the point (hah) of these weapons is that they only have to puncture a foe once, not to be used again and again. They should be good at holding an edge and puncturing things like leather and chain mail armor. This would be similar to flint and obsidian arrowheads that were fragile, yet incredibly sharp.

The possibility of shattering is actually attractive, as little tiny sharp bits are hard to find and extract bring the possibility of infection and sepsis.

Finally, can you imagine the shrapnel possibilities in a diamond medieval hand grenade? Yikes.

  • $\begingroup$ I don’t think that’s right. It will shatter and not penetrate. Small shards left from it will be even less effective. $\endgroup$
    – JDługosz
    Commented Dec 28, 2016 at 2:50
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    $\begingroup$ Possible, I don't know beans about diamonds in particular. I do know that flint was a very useful spear and arrow point material for millenia. Likewise with obsidian. Both of those materials are very brittle, which is why I would use them for single use items like arrows and spears. Diamond should have very little problem with leather and chain mail armor, as the chance of a direct impact, point on steel, is unlikely. I'm less sure about efficacy against plate armor. Also, small shards of glass get everywhere, and even small cuts on a battlefield are an invitation to sepsis. $\endgroup$
    – Paul TIKI
    Commented Dec 28, 2016 at 18:49
  • $\begingroup$ I see… you should make the comparison with flintpart of your Answer. Maybe even look up the numbers explained by MozerShmozer. $\endgroup$
    – JDługosz
    Commented Dec 28, 2016 at 19:29
  • $\begingroup$ Flint was useful material for spears and arrowheads that were very sharp and good for cutting soft(ish) targets made of meat, leather and fur. A diamond arrowhead hitting the middle of a reasonable 10mm chainmail ring would (assuming that the head is wider than 10 mm, not a "needle") mean shattering after penetrating just 10-20mm beyond the mail - comparable to the quilt padding thickness, so the shards would barely reach the skin at most. Compared to that, standard bodkin arrowheads were far more effective at piercing mail, so making them of diamond would just make them less useful. $\endgroup$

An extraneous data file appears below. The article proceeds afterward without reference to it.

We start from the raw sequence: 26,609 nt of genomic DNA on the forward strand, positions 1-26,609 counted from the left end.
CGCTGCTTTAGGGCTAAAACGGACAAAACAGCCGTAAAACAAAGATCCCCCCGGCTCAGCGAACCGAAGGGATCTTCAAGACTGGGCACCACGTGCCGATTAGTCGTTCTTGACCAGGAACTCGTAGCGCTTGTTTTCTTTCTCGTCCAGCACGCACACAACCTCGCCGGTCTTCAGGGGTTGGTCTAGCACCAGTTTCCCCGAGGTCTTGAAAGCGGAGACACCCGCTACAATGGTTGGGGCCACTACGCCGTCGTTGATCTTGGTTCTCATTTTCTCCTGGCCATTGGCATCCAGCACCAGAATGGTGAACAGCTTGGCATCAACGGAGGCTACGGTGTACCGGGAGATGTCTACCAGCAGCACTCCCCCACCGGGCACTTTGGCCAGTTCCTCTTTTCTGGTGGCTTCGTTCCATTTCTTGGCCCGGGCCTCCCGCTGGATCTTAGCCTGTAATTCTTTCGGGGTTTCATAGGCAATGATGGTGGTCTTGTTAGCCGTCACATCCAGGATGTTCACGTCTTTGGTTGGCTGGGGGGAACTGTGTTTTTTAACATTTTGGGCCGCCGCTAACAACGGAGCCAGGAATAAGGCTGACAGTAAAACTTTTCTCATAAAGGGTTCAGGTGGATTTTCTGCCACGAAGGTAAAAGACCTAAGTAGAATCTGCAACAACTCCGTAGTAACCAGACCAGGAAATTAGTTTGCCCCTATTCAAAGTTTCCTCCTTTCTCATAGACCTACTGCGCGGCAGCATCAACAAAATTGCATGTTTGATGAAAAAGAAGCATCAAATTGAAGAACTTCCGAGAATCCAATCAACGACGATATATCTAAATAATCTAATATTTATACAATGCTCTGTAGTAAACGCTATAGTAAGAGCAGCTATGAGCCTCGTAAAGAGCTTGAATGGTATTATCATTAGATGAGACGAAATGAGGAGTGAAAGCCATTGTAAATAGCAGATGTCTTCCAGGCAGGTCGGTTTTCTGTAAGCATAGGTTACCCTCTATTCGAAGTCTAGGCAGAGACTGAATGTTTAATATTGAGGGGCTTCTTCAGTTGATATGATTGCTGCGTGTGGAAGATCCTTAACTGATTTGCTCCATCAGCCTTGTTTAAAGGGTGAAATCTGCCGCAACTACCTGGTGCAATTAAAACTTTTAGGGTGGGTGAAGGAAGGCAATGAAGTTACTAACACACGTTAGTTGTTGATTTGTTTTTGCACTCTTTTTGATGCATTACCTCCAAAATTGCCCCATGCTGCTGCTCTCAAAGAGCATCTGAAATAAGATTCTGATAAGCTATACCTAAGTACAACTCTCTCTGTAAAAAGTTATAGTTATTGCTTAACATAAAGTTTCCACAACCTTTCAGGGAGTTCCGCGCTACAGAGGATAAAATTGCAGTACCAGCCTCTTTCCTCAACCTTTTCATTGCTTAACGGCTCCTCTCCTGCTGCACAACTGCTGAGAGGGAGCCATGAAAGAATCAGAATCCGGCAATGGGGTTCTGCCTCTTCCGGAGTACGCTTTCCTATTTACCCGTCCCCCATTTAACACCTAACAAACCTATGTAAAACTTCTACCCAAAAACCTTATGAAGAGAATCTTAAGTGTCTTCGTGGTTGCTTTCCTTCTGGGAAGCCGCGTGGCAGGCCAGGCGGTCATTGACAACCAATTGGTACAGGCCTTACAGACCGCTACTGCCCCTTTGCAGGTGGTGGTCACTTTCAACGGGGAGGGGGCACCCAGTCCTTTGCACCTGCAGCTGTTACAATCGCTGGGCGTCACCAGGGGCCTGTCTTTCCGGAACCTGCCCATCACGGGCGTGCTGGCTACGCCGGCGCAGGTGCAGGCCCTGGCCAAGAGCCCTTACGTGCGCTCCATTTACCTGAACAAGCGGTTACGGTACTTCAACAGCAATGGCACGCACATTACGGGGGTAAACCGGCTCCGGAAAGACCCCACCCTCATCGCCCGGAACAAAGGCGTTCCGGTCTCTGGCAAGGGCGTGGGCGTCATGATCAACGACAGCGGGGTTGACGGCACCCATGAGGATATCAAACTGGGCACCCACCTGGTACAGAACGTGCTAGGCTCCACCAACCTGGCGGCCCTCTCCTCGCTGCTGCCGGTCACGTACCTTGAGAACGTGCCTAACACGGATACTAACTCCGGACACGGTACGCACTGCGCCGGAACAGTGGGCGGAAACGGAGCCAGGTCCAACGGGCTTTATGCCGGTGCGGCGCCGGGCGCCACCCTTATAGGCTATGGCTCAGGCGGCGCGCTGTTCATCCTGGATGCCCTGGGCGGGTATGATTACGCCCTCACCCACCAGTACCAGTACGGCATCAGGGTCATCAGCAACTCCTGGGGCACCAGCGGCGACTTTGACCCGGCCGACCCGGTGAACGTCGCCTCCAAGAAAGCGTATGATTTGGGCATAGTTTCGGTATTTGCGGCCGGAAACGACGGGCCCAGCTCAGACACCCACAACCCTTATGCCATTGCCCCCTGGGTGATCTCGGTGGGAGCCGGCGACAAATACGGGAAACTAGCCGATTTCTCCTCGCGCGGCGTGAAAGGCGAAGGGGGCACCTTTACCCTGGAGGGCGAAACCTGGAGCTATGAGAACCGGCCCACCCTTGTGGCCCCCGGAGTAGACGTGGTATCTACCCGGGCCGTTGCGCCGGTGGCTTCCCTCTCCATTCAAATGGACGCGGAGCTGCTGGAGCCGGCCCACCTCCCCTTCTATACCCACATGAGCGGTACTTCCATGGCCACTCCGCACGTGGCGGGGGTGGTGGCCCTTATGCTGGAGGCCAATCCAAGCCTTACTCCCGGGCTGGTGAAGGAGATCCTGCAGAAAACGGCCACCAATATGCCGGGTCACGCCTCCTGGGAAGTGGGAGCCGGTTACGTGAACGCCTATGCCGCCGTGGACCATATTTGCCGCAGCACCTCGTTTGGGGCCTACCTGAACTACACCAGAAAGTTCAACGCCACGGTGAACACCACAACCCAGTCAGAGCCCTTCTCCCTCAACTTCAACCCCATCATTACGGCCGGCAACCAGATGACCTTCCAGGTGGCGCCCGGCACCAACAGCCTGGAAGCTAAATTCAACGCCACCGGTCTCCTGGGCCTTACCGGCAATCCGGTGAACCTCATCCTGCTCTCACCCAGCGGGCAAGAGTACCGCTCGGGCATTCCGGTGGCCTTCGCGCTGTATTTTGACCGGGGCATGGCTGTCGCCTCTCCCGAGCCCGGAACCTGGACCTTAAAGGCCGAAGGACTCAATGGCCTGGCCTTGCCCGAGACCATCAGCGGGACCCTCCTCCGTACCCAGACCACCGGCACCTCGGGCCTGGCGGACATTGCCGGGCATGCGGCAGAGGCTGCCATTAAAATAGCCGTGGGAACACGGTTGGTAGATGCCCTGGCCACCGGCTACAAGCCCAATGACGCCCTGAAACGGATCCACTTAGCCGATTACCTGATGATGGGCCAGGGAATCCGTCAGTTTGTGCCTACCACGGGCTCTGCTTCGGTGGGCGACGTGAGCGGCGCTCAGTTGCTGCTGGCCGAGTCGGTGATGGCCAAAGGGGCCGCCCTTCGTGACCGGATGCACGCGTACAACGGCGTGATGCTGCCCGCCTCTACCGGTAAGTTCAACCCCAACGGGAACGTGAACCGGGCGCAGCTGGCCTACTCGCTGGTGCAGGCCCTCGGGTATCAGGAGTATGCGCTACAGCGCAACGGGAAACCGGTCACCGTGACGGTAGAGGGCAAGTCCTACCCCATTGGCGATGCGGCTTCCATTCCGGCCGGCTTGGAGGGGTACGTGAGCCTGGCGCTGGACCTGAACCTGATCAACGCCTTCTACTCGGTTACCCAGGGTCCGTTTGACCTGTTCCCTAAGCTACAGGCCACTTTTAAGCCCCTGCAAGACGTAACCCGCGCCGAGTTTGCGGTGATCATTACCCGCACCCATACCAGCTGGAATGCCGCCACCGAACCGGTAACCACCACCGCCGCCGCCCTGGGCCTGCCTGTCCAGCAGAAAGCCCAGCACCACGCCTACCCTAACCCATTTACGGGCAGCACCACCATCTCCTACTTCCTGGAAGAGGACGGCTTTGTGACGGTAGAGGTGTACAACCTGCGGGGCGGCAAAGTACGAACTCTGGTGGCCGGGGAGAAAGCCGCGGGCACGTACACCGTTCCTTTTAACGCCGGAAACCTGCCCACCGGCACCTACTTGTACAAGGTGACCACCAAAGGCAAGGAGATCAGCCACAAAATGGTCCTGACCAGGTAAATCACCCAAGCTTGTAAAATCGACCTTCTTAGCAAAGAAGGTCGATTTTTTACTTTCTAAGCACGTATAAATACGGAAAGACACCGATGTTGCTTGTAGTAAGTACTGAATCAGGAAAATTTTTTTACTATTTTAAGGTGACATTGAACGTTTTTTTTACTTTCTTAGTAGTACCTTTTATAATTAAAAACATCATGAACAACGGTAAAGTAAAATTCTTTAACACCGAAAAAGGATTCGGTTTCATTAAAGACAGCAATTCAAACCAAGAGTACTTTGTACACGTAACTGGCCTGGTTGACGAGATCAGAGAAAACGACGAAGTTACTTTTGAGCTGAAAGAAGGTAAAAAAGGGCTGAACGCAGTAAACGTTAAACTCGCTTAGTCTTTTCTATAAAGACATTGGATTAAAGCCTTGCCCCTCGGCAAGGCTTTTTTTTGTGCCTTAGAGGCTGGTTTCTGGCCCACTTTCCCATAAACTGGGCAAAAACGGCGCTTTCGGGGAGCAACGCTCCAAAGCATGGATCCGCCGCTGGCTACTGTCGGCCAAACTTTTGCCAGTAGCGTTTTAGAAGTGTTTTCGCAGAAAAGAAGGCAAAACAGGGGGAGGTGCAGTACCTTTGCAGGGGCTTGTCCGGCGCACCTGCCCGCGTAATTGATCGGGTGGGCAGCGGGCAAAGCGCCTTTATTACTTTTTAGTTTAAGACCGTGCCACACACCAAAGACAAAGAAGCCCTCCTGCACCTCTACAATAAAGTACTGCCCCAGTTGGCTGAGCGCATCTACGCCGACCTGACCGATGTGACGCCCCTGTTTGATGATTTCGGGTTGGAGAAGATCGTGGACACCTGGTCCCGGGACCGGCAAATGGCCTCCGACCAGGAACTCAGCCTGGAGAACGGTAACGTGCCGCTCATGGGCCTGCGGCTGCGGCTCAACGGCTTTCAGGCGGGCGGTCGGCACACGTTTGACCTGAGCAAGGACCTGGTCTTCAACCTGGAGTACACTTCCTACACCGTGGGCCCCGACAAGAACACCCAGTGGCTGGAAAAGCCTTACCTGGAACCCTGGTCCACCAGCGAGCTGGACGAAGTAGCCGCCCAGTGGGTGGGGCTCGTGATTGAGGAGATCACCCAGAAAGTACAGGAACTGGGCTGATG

– Peteris
    Commented Dec 29, 2016 at 1:25
  • $\begingroup$ Interesting. I would think that an arrowhead would penetrate deeper through chainmail, but with what you just pointed out, the shape of the head would be critical. Now I'm trying to think of a way to use diamond as a shrapnel agent with an arrow as a carrier. Oh well, it sounded really cool in my head. I guess it's all dependent on he level of tech in this world. It would probably work in a Bronze age civilization, but after the iron age, it stops being useful $\endgroup$
    – Paul TIKI
    Commented Dec 29, 2016 at 14:42

Armor: No.

As other people have already mentioned, diamonds shatter too easily to be effectively used in most armor. You could maybe use it to some effect in scale armor, but I wouldn't trust it.

Swords: Maybe.

Like in the case of armor, diamonds are simply too easily fractured to be used in a medieval-style broadsword. However, if you are willing to bring in some non-medieval weaponry, it would be good in a Macuahuitl. A cross between a sword and a club, they are best described as "a cricket bat with a bunch of razor-sharp stones embedded in its sides". These stones are meant to break off and be replaced, while the main club remains intact. As such, it is immensely suitable to your purposes.

  • $\begingroup$ Macuahuitl work because obsidian is extremely sharp, diamond is not, you have made a very inefficient club. $\endgroup$
    – John
    Commented Nov 13, 2020 at 23:29